I’m already looking to my next game. I’m planning on running one system a year, starting in January, and I’m considering exploring Conan 2d20 next. Though capable of being used for any kind of play, that system favors (in my opinion, because of its source material) episodic play. In this mode the GM is encouraged to start adventures in media res, often right in the middle of combat. In this form, when game time commences, the characters already have chosen the intended adventure and are within it, though they now have to narrate to the end. The next adventure will begin similarly, in a different country, perhaps—even, possibly, as slightly different characters, because of downtime events that occurred in the intervening time period ranging from a few days to many years.
The last session of sandbox play in my own game felt lackluster. There are a number of possibilities for why this was, and they all probably conspire to generate the sense of mediocrity, but one I considered deeply was player agency.
Only one of my PCs had a really good reason for being at the adventure site. This is because my players are good gamers and follow social scripts. A few are as follows:
The PCs most of the time will work together in a group. True, they divide their power when they split the party, but another reason for this prohibition is that there is the potential for many being bored while others in the group go adventuring.
The PCs will take turns to meet their various objectives. One of my longest running campaigns used Pathfinder and its official setting of Golarion. For campaign “arcs” in that group, I had the custom of selecting one PC (sometimes out of eight!) to be the star or focus of the “season.”
The PCs will go on an adventure. Adherence to this script often threatens to transform the intended structure of the campaign. If the PCs seize too much on the first task presented to them, they might ignore entirely all of the other rumors or adventure seeds I have prepared. If they invariably follow the first carrot placed before them, they might suddenly find themselves on an “adventure path.”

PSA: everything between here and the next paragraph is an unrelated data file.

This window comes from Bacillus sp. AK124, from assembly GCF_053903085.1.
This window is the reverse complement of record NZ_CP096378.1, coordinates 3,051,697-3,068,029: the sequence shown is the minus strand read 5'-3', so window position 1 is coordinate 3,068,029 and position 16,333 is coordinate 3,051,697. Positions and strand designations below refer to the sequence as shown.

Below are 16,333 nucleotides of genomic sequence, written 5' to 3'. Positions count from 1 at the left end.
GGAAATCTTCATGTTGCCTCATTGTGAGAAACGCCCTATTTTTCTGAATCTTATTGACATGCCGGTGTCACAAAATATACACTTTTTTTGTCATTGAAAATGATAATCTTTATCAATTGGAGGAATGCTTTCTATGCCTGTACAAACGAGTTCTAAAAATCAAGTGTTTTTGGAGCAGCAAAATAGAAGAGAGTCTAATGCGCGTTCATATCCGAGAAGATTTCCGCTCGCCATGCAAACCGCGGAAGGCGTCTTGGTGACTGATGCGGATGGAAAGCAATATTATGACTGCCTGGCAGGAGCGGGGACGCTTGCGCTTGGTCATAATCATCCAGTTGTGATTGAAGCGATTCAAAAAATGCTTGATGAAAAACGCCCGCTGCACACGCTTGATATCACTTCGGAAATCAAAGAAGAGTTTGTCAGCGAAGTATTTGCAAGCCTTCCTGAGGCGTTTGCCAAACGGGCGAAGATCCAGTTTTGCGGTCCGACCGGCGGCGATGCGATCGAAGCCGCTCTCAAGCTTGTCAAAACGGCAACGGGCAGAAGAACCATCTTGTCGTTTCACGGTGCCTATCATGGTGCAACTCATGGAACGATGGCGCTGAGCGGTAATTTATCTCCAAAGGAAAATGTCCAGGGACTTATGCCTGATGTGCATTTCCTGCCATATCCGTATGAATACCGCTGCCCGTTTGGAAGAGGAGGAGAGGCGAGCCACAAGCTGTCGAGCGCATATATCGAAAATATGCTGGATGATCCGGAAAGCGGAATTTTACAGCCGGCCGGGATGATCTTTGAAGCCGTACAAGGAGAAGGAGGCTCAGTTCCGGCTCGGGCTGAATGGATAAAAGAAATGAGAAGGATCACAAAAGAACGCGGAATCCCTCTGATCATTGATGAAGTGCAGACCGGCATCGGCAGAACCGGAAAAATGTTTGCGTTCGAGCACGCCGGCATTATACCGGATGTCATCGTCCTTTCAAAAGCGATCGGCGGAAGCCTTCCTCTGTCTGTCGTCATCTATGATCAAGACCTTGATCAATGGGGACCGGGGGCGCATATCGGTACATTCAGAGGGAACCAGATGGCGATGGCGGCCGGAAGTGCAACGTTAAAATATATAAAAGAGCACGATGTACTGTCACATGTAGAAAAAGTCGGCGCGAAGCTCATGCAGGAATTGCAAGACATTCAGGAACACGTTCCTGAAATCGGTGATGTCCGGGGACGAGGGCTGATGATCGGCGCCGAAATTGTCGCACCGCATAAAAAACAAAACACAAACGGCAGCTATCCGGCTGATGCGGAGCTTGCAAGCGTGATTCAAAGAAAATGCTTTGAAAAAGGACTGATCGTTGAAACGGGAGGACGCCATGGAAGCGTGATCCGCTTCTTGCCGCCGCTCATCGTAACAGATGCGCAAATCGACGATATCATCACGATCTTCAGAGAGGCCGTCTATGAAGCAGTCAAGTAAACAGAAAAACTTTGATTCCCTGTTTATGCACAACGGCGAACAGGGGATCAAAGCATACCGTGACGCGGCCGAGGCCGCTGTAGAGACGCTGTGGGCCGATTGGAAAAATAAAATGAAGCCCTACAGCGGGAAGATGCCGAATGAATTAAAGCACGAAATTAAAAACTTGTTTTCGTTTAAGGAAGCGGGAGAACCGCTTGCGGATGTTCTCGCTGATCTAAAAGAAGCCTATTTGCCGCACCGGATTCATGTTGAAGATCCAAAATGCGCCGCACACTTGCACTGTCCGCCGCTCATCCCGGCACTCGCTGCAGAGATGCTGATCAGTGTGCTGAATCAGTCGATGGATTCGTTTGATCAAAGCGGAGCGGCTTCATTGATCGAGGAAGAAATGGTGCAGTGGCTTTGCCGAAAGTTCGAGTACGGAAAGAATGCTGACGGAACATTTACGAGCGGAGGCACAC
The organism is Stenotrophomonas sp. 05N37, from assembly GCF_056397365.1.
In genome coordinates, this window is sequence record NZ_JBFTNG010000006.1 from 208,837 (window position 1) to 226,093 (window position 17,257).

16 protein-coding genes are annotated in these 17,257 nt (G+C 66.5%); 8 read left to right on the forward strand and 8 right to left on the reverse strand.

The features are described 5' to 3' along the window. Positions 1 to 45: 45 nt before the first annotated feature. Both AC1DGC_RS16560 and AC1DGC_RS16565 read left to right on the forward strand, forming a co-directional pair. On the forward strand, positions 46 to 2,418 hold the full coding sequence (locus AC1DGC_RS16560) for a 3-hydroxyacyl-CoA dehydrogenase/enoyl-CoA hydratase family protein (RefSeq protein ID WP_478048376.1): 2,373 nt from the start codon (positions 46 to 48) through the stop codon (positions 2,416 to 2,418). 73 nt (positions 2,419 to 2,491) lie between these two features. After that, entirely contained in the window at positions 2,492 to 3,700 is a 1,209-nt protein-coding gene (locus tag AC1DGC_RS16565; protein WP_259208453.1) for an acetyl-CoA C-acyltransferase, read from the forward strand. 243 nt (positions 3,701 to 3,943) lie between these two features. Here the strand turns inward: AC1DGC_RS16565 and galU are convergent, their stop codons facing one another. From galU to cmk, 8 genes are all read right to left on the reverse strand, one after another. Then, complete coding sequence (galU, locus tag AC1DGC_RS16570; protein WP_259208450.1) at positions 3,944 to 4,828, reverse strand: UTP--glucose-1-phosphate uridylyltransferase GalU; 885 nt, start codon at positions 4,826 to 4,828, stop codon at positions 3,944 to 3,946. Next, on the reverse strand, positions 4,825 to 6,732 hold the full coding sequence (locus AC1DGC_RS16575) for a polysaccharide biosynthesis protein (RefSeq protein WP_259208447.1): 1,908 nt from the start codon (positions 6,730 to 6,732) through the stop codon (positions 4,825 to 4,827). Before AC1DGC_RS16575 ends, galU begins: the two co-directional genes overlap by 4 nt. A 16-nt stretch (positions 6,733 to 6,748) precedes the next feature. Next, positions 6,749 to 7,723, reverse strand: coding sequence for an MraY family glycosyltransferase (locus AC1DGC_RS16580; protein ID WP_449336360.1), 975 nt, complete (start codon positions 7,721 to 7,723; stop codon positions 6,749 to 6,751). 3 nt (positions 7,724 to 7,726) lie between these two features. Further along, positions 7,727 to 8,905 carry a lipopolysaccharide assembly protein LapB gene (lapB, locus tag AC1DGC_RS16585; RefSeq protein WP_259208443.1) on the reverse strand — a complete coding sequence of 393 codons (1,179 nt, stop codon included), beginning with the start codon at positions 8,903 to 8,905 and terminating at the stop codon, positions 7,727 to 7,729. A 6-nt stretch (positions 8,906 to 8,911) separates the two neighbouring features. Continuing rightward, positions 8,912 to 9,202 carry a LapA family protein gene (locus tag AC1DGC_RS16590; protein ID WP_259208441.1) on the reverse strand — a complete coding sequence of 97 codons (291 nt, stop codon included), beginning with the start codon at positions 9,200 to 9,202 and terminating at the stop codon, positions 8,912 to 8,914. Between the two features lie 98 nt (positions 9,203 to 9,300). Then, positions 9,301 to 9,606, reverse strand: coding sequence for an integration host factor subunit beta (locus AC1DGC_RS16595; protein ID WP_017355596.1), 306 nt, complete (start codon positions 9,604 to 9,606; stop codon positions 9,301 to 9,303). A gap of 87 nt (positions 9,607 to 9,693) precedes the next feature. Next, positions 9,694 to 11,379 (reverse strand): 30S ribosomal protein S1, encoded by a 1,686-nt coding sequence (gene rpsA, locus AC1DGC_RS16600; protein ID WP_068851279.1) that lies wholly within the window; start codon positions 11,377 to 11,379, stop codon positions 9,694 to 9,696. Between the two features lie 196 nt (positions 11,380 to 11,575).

The GM will be entertaining. I think even we Rolemaster gamers will agree that the rpg standard mode has evolved from its simulationist roots in wargaming to emulate cinematic narrative. Many gamers are not interested in the minutiae of “real life.” These days, if a session threatens to get bogged down with details, the GM is expected to “spice things up a bit” with improvisation.
I’m considering exploring, in a later article or two, a more specific and encompassing “taxonomy” of adventure and campaign types. But here I’m wondering how I might fix the mediocrity I experienced last session. Right now the party is returning to town. I think, for next time, I might not prepare an adventure, instead roll up adventure ideas and then simply ask the group what it wants to do. I will refer, then, to my adventure ideas as an improvised reaction to however PCs choose to drive the narrative. Hopefully this will make the action directly relevant to their characters’ stories, and they should self-select, through roleplay, just which tasks they are going to pursue and at what times. Of course, this also might lead to them splitting the party, if they don’t follow that particular social script.
*My DM was momentarily nonplussed when our PCs decided to claim “apartments” within the second level of the dungeon itself.